Chubby Brain_Logo

Stop Spamming Your Startup Business Plan – It Attracts Parasites Not Investors

Warning: Illegal string offset 'keywords_time' in /home/chubbybrain/public_html/blog/wp-content/plugins/internal_link_building.php_/internal_link_building.php on line 103

If you can read, sign up for our newsletter here.  Sign up even if you can’t read.  It’s that good.

Since we’ve pre-released ChubbyBrain’s Funding Recommendation Engine to a little over 1100+ entrepreneurs (take a look at the startup demographics of this impressive group), we’ve been gratified by the very favorable response and tremendous feedback from not just entrepreneurs but by investors (angels, VCs, accelerators).  Our algorithm and usability has improved with your suggestions (entrepreneurs) and with your data (investors).

With the emergence of the Funding Recommendation Engine, we’ve also seen a rise in what can only be called business plan spam. Given our focus on helping entrepreneurs identify investors, we really really want every startup to succeed.  We are a startup ourselves and know the challenges and what it is to “live the dream” and at times, “the nightmare”.

But we want to offer one piece of advice to those folks mass mailing their business plans to us and a larger list of investors.

Stop sending your business plan this way.

Nobody has ever received funding using this strategy.  Ever.

Business plan spam is a spray and pray strategy which seems to follow this pattern.  Startup entrepreneur:

  1. Buys a list of investor email addresses or manually creates a list of investor email addresses.
  2. Puts an email together which generally is comprised of the following:
    • the words game-changing, world-changing, innovative, paradigm-shifting
    • a multi billion market opportunity
    • a request for funding (not a request for a meeting mind you)
    • a claim that the investor needs to get in on the ground floor or early or they will miss out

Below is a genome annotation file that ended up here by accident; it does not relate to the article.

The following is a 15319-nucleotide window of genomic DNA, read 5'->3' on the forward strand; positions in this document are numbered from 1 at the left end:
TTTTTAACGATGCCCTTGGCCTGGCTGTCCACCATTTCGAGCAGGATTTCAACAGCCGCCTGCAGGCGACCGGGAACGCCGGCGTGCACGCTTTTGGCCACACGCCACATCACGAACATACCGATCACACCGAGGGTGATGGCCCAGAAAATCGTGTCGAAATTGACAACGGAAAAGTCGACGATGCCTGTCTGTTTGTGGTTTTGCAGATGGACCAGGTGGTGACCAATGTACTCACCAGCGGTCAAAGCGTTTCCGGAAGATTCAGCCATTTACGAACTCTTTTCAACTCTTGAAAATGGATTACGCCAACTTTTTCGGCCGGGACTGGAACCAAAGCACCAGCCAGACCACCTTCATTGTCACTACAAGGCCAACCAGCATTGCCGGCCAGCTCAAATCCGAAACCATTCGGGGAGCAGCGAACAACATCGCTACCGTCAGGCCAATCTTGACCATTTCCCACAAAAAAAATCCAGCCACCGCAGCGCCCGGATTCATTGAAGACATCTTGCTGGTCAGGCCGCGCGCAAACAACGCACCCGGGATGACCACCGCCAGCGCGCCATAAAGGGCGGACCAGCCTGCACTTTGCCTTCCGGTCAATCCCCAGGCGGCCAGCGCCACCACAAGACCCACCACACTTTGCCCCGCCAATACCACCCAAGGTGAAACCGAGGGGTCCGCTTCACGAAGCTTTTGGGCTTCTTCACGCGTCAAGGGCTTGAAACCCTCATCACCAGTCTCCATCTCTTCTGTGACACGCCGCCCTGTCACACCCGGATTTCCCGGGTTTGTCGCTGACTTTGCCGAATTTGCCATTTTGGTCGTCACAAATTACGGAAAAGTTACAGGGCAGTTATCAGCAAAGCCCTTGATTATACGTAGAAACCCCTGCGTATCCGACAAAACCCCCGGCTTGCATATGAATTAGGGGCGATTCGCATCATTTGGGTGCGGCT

• many exclamation points
  3. Sends this email to a list of investors (and folks who may have access to investors which is I guess why we are on the list).  The emails we receive are generally not even personalized (at least mail merge folks?) and often the list is not bcc’d so you can see everyone on the list.

Your idea may ultimately be a game-changer and really be amazing and worthy of multiple exclamation points, but this strategy does a disservice to you and your business as no serious investor (or legitimate person/entity involved in the entrepreneurial economy will take it seriously).  In fact, the only persons who are likely to respond to these emails are those that smell desperation and see an opportunity to take advantage of you as a result.  There are as Chris Dixon of Founder Collective and Hunch articulated lots of extractors out there who’d rather take value than build value.  And your mass emails will attract these parasites.

There are great startup resources out there which are focused on helping you build.  We hope to be one of those.  But even if what we have is not for you, please find another credible path and source to investors.  Business plan spam is definitely not the way. Guaranteed.

And one last thing – besides not sending these emails, do not buy lists of angel investors or venture capital investor email addresses. Most have outdated data, may be chock full of service providers and are not targeted (do you really want to pitch your green tech idea to a healthcare venture capitalist?).  In general, finding their email addresses is one of the easiest things one can do.  So save your money for your product or for someone on your team who has gone the extra mile.  The hard part is finding out who the right investors might be, understanding them to make your pitch resonate and ultimately getting in front of these folks and bought into your idea/dream.  Good luck in the hunt!

If you are looking for funding, we hope you’ll try our free Funding Recommendation Engine. In the meantime, you may want to check out our educational guides on venture capitalangel investment and investor reverse due diligence.

You can leave a response, or trackback from your own site.

Leave a Reply